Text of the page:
AMA says time to move Medicare away from broken payment system
With President Barack Obama scoring a big victory Tuesday night, earning many more than the 270 electoral votes he needed for reelection, the healthcare industry is responding to the outcome, and the impact it may have on the future of care delivery.
The American Medical Association (AMA), which has publically voiced its support for Obama’s healthcare plan, released a statement this morning congratulating the president.
[Political Malpractice commentary: Don't pop the champagne for ACA anytime soon]
“The AMA congratulates President Obama on winning re-election as the President of the United States,” said Jeremy Lazarus, MD, president of the AMA. “This is a critically important time for our healthcare system, and America’s physicians remain at the forefront of policy discussions, working with President Obama, members of Congress and the administration to focus on the important task of improving both the delivery of health care and the health of our nation.”
The association also reiterated its commitment to working with both sides of the political aisle to continue to reform healthcare.
“The AMA is eager to continue working with elected leaders on both sides of the aisle to accelerate bold innovation in medical education, create an environment in which physicians thrive in sustainable practices, and help patients and physicians work together to improve health outcomes and ensure high quality care with optimal value for our health care dollar,” added Lazarus.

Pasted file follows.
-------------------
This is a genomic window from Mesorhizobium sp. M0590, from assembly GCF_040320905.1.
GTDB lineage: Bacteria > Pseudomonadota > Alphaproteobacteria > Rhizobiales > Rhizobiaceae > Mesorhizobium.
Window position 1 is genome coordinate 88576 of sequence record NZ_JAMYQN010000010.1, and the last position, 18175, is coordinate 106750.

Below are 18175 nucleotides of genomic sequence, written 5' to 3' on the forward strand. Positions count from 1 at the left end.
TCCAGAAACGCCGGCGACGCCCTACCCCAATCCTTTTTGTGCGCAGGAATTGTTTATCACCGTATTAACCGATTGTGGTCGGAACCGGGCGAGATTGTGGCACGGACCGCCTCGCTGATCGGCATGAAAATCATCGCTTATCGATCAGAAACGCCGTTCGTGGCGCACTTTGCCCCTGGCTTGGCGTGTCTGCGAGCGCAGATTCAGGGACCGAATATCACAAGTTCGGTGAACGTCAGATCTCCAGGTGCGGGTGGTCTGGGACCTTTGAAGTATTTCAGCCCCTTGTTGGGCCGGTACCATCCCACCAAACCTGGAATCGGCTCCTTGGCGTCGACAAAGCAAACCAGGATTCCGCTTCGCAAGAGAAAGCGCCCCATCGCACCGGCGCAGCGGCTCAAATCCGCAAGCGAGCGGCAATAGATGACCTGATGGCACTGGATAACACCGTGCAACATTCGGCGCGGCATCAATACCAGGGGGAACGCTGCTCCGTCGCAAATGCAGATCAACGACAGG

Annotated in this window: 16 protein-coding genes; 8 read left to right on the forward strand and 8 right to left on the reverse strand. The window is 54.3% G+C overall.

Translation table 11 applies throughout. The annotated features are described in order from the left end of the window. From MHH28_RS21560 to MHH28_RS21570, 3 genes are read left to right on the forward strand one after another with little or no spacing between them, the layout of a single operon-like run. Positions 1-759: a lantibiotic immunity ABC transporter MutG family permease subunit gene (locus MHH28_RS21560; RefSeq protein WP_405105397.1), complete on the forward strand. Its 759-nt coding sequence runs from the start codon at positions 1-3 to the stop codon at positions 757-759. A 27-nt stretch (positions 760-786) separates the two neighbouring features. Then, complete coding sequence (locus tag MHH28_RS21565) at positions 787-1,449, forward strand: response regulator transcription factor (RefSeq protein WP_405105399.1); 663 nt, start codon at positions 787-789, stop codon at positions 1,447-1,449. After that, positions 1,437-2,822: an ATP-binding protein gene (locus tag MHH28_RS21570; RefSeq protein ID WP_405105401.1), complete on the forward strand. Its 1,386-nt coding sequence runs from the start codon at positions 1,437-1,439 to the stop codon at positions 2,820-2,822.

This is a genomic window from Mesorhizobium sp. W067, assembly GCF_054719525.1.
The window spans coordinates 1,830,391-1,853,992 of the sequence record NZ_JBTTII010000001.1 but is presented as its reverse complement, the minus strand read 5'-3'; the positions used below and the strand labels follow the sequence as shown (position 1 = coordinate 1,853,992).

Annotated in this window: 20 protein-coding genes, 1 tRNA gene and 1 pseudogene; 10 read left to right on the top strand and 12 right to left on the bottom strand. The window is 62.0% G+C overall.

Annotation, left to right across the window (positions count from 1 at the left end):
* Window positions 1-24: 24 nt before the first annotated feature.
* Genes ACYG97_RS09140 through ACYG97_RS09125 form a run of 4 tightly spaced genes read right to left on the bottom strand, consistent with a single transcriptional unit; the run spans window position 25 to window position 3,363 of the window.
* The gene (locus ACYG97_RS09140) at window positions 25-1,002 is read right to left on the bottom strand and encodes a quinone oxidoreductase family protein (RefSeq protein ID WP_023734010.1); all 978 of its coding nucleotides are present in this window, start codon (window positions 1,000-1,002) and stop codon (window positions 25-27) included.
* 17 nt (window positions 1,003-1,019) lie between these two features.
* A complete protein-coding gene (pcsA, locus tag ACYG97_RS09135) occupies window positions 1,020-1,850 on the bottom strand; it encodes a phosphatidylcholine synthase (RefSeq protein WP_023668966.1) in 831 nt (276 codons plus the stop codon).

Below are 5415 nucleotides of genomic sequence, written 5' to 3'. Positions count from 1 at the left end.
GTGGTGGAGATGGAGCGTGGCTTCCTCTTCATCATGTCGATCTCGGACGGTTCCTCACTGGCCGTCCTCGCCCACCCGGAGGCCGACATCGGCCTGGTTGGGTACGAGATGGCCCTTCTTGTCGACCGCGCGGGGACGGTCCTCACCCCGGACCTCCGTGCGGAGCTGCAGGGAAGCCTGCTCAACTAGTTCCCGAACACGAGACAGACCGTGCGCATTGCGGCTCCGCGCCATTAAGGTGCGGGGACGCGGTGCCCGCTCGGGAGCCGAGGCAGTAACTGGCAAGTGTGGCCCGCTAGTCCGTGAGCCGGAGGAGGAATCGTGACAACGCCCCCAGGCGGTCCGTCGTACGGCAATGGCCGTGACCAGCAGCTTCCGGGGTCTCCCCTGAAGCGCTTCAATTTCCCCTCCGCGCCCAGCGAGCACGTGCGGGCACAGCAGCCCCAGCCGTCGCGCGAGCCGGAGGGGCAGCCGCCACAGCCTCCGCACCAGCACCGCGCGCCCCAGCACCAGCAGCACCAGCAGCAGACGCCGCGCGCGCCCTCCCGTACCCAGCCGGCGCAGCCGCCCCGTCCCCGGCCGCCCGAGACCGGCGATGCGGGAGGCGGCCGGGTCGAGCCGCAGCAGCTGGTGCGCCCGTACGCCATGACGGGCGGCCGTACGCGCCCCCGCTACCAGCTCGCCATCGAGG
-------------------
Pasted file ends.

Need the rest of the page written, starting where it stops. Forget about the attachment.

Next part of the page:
Moreover, Lazarus said the AMA will work with Congress and the Obama administration to prevent the 27 percent reimbursement cut headed for physicians who treatpatients. “It is time to transition to a plan that will move Medicare away from this broken physician payment system and toward a Medicare program that rewards physicians for providing well-coordinated, efficient, high-quality patient care while reducing health care costs.”
“The evolution of healthcare in the last few years has proven a monumental benefit to the way we are able to deliver healthcare to ALL Americans,” said Alan Kravitz, CEO of healthcare IT consulting firm MedSys Group Consulting. "We believe that President Obama will continue to positively support the current healthcare IT initiatives and provide further legislation to benefit our technological advancements."
In respect to the Affordable Care Act (ACA), which is now no longer in danger of being overturned (yet), Robert Laszewski, health policy expert and president of Health Policy and Strategy Associates, said although the ACA is now law and will indeed be fully implemented, "There are and will be more lawsuits."
"I wouldn’t waste a lot of time worrying about those," he added. "Anyone in the market will do better spending their time getting ready."